The media spotlight on the "public policy" limitation on film tax credits in Bill C-10 may have eclipsed a more serious concern that we are being taxed without adequate democratic representation.
The recent debate on Bill C-10 has highlighted the fact that tax bills do not get the level of scrutiny they deserve. Since the now-infamous film tax censorship provision was initially proposed by the Liberals in 2002, no MP had noticed the "public policy" limitation until its existence was revealed by the media. In all fairness, it is hardly surprising that MPs do not bother with tax bills, as tax legislation is typically drafted in an incomprehensible style.
Since most MPs are likely unable to express an enlightened opinion on most rules contained in tax bills tabled before the House, such as Bill C-10, it seems that the legislative process has been abdicated to the unelected officials of the Department of Finance. To a certain extent this makes sense: Finance employs experts in tax policy and legislative drafting. This, however, does not mean that all tax rules drafted by them are well designed and adequately balance the interests of all Canadians. In this respect, several tax measures contained in Bill C-10, apart from the "public policy" limitation on film tax credits, are beset by serious problems. One is the set of anti-avoidance provisions which concern non-resident trusts (NRTs) for, and investments in, foreign investment entities (FIEs) by Canadians, which have been criticized as being unnecessary, unworkable and excessive in light of the narrow scope of the tax avoidance concerns at issue.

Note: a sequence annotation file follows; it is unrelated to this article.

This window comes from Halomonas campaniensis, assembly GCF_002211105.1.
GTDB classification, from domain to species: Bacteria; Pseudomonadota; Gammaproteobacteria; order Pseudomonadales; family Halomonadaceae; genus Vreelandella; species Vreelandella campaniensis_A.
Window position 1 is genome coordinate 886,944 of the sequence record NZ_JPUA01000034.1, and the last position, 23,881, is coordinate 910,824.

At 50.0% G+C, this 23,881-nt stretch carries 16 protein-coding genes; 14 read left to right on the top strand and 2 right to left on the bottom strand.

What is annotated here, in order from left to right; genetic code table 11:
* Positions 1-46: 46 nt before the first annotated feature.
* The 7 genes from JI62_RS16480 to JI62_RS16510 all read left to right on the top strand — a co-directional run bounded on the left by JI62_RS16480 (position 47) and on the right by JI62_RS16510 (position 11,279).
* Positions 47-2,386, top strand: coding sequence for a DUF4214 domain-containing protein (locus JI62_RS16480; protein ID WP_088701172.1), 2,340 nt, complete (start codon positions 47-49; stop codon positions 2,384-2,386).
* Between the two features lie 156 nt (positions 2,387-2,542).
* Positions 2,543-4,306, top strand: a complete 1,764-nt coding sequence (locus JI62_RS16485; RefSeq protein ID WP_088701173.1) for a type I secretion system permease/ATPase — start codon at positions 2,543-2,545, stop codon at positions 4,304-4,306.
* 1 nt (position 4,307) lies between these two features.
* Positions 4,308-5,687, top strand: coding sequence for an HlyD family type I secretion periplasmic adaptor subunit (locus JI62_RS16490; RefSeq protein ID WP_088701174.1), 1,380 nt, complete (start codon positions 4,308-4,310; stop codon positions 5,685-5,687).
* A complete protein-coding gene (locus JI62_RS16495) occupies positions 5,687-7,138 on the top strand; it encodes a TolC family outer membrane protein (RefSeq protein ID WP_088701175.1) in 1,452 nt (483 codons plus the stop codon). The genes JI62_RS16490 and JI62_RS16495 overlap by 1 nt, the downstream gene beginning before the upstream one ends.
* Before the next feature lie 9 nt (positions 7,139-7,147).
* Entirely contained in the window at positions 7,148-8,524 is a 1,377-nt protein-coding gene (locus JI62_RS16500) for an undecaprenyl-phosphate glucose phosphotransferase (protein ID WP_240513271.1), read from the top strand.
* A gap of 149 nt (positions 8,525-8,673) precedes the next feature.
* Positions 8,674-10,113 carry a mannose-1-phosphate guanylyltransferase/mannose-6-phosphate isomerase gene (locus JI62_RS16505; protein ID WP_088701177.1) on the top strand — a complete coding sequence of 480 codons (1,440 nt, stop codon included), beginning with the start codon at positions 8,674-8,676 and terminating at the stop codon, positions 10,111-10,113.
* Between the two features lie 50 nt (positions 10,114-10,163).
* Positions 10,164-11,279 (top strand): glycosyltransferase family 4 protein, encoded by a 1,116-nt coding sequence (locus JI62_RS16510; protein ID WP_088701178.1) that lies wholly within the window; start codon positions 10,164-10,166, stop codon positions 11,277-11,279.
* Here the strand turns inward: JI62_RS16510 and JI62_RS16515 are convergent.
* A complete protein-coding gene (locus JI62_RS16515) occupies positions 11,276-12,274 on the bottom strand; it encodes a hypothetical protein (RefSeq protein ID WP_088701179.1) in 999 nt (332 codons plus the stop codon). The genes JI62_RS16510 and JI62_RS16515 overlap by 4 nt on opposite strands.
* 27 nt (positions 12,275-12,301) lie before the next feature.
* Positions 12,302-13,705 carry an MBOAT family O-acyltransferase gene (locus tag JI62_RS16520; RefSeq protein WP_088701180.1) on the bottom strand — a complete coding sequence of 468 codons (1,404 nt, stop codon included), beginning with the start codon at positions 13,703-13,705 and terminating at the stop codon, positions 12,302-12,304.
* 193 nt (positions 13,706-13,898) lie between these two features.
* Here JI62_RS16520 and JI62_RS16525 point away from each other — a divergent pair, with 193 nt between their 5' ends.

Another ill-conceived set of tax rules concerns restrictive covenants, such as a promise by a seller of a business to not compete with the purchaser. This legislation was first proposed by a news release in October, 2003, in reaction to a court decision, which ruled that the price paid for a non-compete is tax free. Simple and narrowly focused rules to reverse this ruling would have been sufficient and were widely expected by the tax community.
However, when Finance finally issued draft legislation in February of 2004, tax practitioners were stunned by the complexity, inappropriately broad scope and punitive effect of the restrictive covenant rules. The ensuing outcry received only a lukewarm reaction from the officials at the department. An updated draft in 2005 addressed some of the most outrageous and unworkable aspects of the legislation, but increased its complexity and left unresolved several patently unfair facets of these measures. Pleas from the tax community for a complete reevaluation and redraft of the provisions were ignored.
Despite that, these restrictive covenant rules apply to almost every good-faith sale of a business with potentially adverse tax consequences and increase transaction costs for businessmen in everyday transactions, this legislation has received no public attention and is likely unknown to MPs. Of course, Finance seems to prefer it this way.